Fayette village council members face a big decision Sept. 27, a decision that could determine how the village approaches the next 20 years of working with the Ohio EPA regarding sewer issues.
“This is the most important decision you’ll make in a long time,” village administrator Tom Spiess told councilors at last Thursday’s meeting.
At the next meeting, council must decide on a plan to submit to the Ohio EPA to begin negotiations. This would cover the scope of the project and the sequence of work.
The Ohio EPA has given the village 20 years to reduce overflows to four a year. Overflows occur when precipitation causes the combined septic/storm water system to spill into a tributary of Deer Creek.
The system is designed to overflow after heavy rain events, Spiess said, but separating the storm water from the septic waste will reduce the number of spills.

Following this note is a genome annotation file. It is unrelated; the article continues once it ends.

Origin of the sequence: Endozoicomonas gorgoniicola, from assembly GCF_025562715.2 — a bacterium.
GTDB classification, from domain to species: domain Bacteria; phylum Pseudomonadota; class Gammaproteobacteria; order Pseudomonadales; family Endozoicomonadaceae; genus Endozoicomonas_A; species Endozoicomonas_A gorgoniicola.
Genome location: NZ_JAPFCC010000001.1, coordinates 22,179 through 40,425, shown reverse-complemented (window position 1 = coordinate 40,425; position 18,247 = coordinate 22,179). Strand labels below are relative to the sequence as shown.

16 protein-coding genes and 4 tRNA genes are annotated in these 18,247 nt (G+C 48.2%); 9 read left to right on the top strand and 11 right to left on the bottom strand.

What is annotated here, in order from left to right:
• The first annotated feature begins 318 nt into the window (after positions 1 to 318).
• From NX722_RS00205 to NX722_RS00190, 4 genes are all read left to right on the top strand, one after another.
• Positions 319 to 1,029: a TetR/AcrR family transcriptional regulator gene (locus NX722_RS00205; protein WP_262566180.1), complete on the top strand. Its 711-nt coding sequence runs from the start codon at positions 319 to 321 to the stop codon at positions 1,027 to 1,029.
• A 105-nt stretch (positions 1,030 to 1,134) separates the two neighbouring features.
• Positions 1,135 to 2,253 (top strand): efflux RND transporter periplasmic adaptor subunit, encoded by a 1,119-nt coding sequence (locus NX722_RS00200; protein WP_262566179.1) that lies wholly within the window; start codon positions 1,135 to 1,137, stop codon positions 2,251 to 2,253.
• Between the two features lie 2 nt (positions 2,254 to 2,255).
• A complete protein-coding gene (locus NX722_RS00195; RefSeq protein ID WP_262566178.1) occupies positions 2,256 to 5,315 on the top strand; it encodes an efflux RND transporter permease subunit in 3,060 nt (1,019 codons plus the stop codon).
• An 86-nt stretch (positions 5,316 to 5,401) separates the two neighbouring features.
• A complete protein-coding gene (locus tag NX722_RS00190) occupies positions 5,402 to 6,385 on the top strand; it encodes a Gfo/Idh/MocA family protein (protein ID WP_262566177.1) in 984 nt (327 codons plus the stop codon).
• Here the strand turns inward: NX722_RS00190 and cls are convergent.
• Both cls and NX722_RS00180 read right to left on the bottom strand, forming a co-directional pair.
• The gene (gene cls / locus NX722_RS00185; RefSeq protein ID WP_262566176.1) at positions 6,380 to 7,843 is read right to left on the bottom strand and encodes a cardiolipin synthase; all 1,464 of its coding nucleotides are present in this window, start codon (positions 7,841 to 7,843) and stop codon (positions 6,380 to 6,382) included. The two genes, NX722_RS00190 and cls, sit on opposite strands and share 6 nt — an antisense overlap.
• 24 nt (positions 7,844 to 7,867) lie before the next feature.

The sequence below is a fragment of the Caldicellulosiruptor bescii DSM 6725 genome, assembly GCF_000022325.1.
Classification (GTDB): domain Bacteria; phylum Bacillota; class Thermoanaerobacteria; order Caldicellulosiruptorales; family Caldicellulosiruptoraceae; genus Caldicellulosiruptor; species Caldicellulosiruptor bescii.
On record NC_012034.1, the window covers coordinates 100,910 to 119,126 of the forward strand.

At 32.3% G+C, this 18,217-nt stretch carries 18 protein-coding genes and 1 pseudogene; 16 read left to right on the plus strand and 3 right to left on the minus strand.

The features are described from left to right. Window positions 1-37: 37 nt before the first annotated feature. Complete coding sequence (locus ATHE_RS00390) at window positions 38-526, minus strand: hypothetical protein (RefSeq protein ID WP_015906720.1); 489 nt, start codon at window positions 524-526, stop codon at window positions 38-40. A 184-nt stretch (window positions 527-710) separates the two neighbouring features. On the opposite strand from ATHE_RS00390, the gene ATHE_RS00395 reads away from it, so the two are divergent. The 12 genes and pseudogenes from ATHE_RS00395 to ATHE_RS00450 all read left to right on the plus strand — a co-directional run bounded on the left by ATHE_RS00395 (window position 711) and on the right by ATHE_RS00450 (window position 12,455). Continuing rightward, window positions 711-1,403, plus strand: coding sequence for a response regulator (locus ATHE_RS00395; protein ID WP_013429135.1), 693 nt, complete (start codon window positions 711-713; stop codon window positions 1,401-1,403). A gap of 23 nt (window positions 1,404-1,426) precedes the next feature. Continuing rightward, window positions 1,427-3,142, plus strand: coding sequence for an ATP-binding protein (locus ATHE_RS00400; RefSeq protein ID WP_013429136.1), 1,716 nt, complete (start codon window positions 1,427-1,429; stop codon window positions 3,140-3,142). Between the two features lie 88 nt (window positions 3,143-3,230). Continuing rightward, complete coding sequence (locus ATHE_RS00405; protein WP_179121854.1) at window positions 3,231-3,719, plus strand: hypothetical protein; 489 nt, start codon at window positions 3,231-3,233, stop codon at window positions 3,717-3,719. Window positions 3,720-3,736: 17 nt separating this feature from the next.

A preferred plan needs to be distilled down to a document ready for submission to the Ohio EPA and a public hearing will be scheduled in November.
The project shouldn’t be a shock to people if they’ve read the newspapers, Spiess said, and if council members have discussed the issue with residents.
Options could include continuing the effort to separate storm water from septic waste (sewer separation) one small segment at a time or jumping into larger projects.
The village must negotiate with the Ohio EPA about an acceptable plan, Spiess noted, adding that the agency might not approve council’s preferred plan.
The decision facing council isn’t about cost, he said, because that should remain similar with any approach—an estimated $4.2 million. Instead, council has to decide how it wants to get the job done.